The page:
Graduate School of Humanities
The Graduate School of Humanities offers three majors:Graduate Program in English Literature, Graduate Program in Japanese Literature, and Graduate Program in Communication Studies. These majors have the following features:
Research with a view of culture from female perspectives based on the tradition of educating self-reliant women in modern Japan.
Research based on the University's tradition of "posing questions about cultural phenomena from a Christian perspective," focusing on the Christian context of literature and culture/society.
Research on issues of cultural exchange and friction, and communication in the international society by focusing on the development of various cultures in Yokohama.
Human Development Goal of the Graduate School of Humanities
By providing education and encouraging research on theories and applications in the field of humanities, the Graduate School aims to develop scholars who have high research skills, professionals who have high expertise and competence, and members of society who can live together with others in an increasingly diversified society equipped with rich qualities that enable them to actively express their views.
Graduate School of Humanities Organization Chart
Graduate School of Humanities Graduate Program in English Language and Literature
Students conduct research on British and American cultures and societies based on traditional British and American literature with an emphasis on expanding the present interdisciplinary research. The four main features of the course include:
(1) Research on the Christian context
(2) Research on literature, culture, and society from a woman’s perspective
(3) Research on the English-speaking world
(4) Research on traditional literature and comparative culture
Although Japan has traditionally been quite passive concerning the introduction and acceptance of British and American literary research, it will be necessary in the future for Japan to share its research findings with the world. With this in mind, the “Translation” course involves research that addresses such issues.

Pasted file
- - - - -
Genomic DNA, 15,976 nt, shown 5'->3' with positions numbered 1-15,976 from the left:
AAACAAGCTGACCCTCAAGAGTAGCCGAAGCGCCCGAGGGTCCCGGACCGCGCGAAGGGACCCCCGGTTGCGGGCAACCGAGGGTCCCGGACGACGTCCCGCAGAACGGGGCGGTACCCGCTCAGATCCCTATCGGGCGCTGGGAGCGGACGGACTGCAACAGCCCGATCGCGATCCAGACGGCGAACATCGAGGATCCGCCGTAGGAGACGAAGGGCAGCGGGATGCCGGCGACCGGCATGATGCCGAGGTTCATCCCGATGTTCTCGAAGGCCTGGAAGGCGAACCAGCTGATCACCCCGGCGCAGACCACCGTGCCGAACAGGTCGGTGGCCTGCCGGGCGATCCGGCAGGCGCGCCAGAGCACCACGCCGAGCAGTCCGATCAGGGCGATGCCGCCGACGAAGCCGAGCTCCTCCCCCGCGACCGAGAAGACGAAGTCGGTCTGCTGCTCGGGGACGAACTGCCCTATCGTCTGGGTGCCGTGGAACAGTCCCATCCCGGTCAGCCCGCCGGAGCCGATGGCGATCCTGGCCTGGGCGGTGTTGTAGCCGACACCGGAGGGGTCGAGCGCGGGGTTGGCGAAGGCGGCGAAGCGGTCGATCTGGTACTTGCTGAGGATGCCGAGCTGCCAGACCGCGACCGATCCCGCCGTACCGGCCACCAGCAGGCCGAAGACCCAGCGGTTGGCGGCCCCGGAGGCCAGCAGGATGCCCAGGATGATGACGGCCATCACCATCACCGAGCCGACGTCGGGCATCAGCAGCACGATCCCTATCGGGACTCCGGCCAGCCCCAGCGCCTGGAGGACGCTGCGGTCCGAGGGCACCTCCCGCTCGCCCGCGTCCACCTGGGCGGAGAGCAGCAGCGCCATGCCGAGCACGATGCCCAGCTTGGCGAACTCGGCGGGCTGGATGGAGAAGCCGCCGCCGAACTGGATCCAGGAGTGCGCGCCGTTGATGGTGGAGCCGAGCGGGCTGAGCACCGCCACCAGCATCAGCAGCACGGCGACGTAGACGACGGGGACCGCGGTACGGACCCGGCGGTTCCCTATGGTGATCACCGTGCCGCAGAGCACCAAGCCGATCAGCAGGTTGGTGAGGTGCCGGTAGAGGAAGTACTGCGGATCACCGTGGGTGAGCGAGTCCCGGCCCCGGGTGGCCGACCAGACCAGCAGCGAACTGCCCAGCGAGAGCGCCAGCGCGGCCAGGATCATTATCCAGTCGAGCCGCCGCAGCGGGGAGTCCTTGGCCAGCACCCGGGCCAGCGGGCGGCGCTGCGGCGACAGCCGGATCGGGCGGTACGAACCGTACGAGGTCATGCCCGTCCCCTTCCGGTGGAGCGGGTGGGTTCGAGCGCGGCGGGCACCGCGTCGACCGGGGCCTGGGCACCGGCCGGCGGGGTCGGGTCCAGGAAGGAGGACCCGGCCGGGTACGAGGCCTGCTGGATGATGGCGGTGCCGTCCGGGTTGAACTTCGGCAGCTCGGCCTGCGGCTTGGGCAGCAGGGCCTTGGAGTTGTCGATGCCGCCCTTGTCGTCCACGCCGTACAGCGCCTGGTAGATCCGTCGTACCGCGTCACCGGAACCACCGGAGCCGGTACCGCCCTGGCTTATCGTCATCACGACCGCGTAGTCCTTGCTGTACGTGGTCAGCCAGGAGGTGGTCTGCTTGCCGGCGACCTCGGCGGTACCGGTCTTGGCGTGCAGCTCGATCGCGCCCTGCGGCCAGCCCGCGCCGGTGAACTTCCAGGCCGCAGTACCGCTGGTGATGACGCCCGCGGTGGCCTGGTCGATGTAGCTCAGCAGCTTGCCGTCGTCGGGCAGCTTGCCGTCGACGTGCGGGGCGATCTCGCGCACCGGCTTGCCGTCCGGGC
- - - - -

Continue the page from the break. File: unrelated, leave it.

The study and practice of the English language includes general linguistics as well as focus on the comparison of English and Japanese and "the link between language and culture."
Graduate Program in English Language and Literature
|HELLER, Patrick S.||Associate Professor||English Language Education, Cultures of the English-Speaking World|
|KOIZUMI, Izumi||Associate Professor||American Literature|
|KONDO, Ariyuki||Professor||History of British Art, Architecture and Design|
|MUKAI, Hidetada||Professor||English Literature and Cultural Studies|
|NAKAGAWA, Masanori||Professor||American Studies|
|OHATA, Kota||Professor||Applied Linguistics (Second Language Acquisition), English Language Education|
|SEKIGUCHI,Yohei||Assistant Professor||American Studies,American Literature, Media Studies,Gender Studies|
|TOGASHI, Go||Professor||English Poetry|
|UMEZAKI, Toru||Professor||American History|
|YOHENA, Shoko||Professor||English Linguistics, Sociolinguistics|
|YUI, Tetsuya||Professor||British Literature and Culture|
Graduate School of Humanities Graduate Program in Japanese Language and Literature
As this major deals with topics on the position of Japanese literature, language, and culture in the world, the theme that runs through the course tends to pursue the fundamental questions of that relevant field. There is a particular focus on the issues involved in the acceptance and reproduction of foreign ideologies, such as Christianity, and also on reviewing literary research from a female perspective.
Classical literary research involves the study of the unique characteristics inherent in Japanese literature and culture with a focus on cultural exchange issues between countries that use Chinese characters in their languages as well as artistic, religious, political, and historical issues based on fundamental research of the reprints and annotations of classical literary works.